What's at stake for solar in California

15. October 2010 | Top News, Markets & Trends | By:  Jennifer Kho

Four years ago, California passed the most aggressive global warming bill in the United States, setting a goal of reducing carbon emissions by 25 percent to 1990 levels by 2020 and to 80 percent below 1990 levels by 2050. Now Proposition 23 wants to hack it.

Arnold Schwarzenegger has pointedly refused to endorse Prop 23.

The Governor of California is campaigning to defeat Proposition 23. Image: Nate Mandos

Assembly Bill 32, which is trickling down into a far-reaching set of policies throughout the state, including a carbon cap-and-trade program and the mandatory reporting of greenhouse-gas emissions for major emitters, is scheduled to spark reduction measures starting next year, with mandatory caps beginning in 2012.

So it's no wonder that a proposition to suspend the law, Proposition 23, proved to be a hot topic at the Solar Power International conference in California this week. Companies such as Sun Run, SunPower and First Solar have been actively campaigning against it. The proposition, which will go to the voters in the November election, would freeze AB 32 until California's unemployment rate drops to 5.5 percent or less for four consecutive quarters.

According to the most recent data available from the Bureau of Labor Statistics, the state had a 12.4 percent unemployment rate in August. In fact, California has only met the 5.5-percent-for-a-full-year mark three times in the last 35 years. "This law would destroy, not delay, this law and all the economic benefits that would come from it," David Foster, executive director of the BlueGreen Alliance, said at a "No on Prop 23" press teleconference Thursday.

Proponents of Prop 23 say that it would save more than one million jobs and prevent higher energy taxes, saving households $4,000 per year. Meanwhile, opponents, including solar advocates, say the proposition would end up cutting jobs that green industries would create as a result of AB 32. "Killing California's global-warming law would kill jobs," Foster said. In this economy, "it's the worst mistake we could make. America has a jobs crisis today and we need to go forward, not backward."

Several opponents spoke against the proposition at the teleconference, including Solar Energy Industries Association CEO Rhone Resch, who called its defeat "critical". Prop 23 would represent a very significant loss to the industry considering that AB 32 has the potential to result in up to 20 gigawatts of new solar installations by 2015, he added. "The effect would be devastating," Resch said.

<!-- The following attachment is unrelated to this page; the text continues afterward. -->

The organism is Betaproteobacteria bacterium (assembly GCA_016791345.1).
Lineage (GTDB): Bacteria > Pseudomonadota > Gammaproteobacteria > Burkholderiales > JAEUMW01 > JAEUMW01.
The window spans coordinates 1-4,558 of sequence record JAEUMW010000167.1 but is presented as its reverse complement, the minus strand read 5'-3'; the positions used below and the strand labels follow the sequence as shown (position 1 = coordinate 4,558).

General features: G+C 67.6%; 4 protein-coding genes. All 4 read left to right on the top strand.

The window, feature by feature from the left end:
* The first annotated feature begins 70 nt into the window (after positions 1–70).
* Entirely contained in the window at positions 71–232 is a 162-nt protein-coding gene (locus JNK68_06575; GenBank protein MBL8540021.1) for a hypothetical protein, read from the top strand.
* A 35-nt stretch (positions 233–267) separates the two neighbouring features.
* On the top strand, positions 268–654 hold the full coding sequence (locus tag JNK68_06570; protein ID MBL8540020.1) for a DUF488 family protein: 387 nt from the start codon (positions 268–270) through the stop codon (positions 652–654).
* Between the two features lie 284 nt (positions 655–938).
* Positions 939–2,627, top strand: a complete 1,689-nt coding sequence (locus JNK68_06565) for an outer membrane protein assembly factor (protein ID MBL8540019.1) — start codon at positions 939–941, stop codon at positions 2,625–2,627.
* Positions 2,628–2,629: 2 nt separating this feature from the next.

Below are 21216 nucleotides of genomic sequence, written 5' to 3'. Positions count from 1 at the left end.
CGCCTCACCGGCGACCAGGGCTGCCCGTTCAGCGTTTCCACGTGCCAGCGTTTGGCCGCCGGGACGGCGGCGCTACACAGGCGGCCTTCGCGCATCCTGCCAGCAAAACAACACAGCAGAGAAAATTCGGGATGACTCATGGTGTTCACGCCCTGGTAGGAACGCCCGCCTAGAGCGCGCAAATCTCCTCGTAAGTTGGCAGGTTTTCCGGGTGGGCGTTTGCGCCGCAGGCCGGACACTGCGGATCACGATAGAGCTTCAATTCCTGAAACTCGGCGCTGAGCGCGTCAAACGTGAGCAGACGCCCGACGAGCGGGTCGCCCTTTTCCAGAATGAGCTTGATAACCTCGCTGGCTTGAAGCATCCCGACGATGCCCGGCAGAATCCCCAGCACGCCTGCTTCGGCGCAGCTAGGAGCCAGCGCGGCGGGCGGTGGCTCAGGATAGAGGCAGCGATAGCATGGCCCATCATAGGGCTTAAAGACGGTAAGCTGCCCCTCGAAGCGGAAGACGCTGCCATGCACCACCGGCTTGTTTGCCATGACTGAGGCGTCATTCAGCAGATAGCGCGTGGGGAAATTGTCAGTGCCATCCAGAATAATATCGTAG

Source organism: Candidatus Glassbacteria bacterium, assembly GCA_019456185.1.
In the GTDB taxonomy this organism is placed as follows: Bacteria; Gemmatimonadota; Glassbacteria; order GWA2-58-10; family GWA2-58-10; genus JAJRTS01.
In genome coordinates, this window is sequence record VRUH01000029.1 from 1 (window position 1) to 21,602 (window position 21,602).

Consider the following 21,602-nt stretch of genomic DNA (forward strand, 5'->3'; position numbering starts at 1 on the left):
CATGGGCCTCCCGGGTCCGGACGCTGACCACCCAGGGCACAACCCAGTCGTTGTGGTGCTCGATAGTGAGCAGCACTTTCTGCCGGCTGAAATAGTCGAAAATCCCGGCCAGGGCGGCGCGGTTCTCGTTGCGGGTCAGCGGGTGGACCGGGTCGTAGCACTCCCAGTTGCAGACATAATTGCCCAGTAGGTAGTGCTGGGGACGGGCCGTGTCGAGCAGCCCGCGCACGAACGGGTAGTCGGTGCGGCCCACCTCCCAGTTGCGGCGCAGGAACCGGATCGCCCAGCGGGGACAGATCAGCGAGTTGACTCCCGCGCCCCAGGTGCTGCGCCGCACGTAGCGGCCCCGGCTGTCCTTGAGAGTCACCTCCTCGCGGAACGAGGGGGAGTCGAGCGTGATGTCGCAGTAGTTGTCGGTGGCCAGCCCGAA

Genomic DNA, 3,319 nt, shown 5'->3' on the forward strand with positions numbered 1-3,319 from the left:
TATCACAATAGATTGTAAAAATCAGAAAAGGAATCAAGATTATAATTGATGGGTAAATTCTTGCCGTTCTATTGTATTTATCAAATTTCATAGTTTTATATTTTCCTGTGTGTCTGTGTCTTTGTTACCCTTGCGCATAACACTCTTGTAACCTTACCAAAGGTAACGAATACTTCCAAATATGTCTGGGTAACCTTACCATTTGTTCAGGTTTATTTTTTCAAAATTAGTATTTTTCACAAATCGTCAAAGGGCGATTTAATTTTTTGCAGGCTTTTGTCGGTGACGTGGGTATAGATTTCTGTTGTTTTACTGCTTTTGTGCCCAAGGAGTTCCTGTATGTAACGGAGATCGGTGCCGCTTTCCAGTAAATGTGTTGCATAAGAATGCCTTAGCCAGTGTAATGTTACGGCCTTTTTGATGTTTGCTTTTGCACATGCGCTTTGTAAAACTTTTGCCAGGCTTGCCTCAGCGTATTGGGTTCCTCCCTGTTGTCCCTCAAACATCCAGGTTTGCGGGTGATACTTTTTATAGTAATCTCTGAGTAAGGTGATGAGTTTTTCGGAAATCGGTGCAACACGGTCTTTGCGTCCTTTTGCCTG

In addition, Prop 23 could lead to the reversal of California regulators' September decision – based on AB 32 – to boost the state's renewable goal to 33 percent from 20 percent, said Nancy Pfund, a managing partner at DBL Investors, a venture-capital firm that has backed photovoltaic companies such as SolarCity, Solaria and Solexant.

It could also destroy many other rules being written to implement AB 32, such as those requiring cities and countries to enact policies to reduce their emissions, she said. AB 32 is "creating a way to keep score and create a measurable impact for these products and services," she said. "[Prop 23] would remove that so there's no way to keep score."

In a separate interview, Nancy Hartsoch, vice president for sales and marketing at concentration PV company SolFocus, explained that AB 32 could open up a big municipal market for solar as cities and other local governments work to lower their carbon emissions, she said. That's a tantalizing prospect, because municipalities could likely move much faster on solar projects than utilities and state agencies, she added, but Prop 23 would make it harder for municipalities to approve those solar projects. "We need to bury it," she said, adding that SolFocus has been active in campaigning against Prop 23. "It would stifle innovation."
 
By creating policy uncertainty, Prop 23 would also chill private investment in renewable energy and other green technologies, said Marty Lagod, vice chair of the Clean Energy Network and a partner at Firelake Capital, during the teleconference. Driven by the policies in place today, California cleantech venture investment grew by more than a third from 2005, the year before AB 32 was signed, to 2009, he said. Changing the rules – or even threatening to change them – will chase money away, he said. "Changing the game now is what kills investment," he said. "[Investors] want to go to a place with policy stability."

The fight at the ballot box in California could have implications beyond the state's borders, as well, because its policies often set trends for other U.S. states. As Pfund put it: "Unlike Las Vegas, what happens in California doesn't stay in California." No doubt clean-energy advocates around the country will be watching the Golden State closely on November 2.


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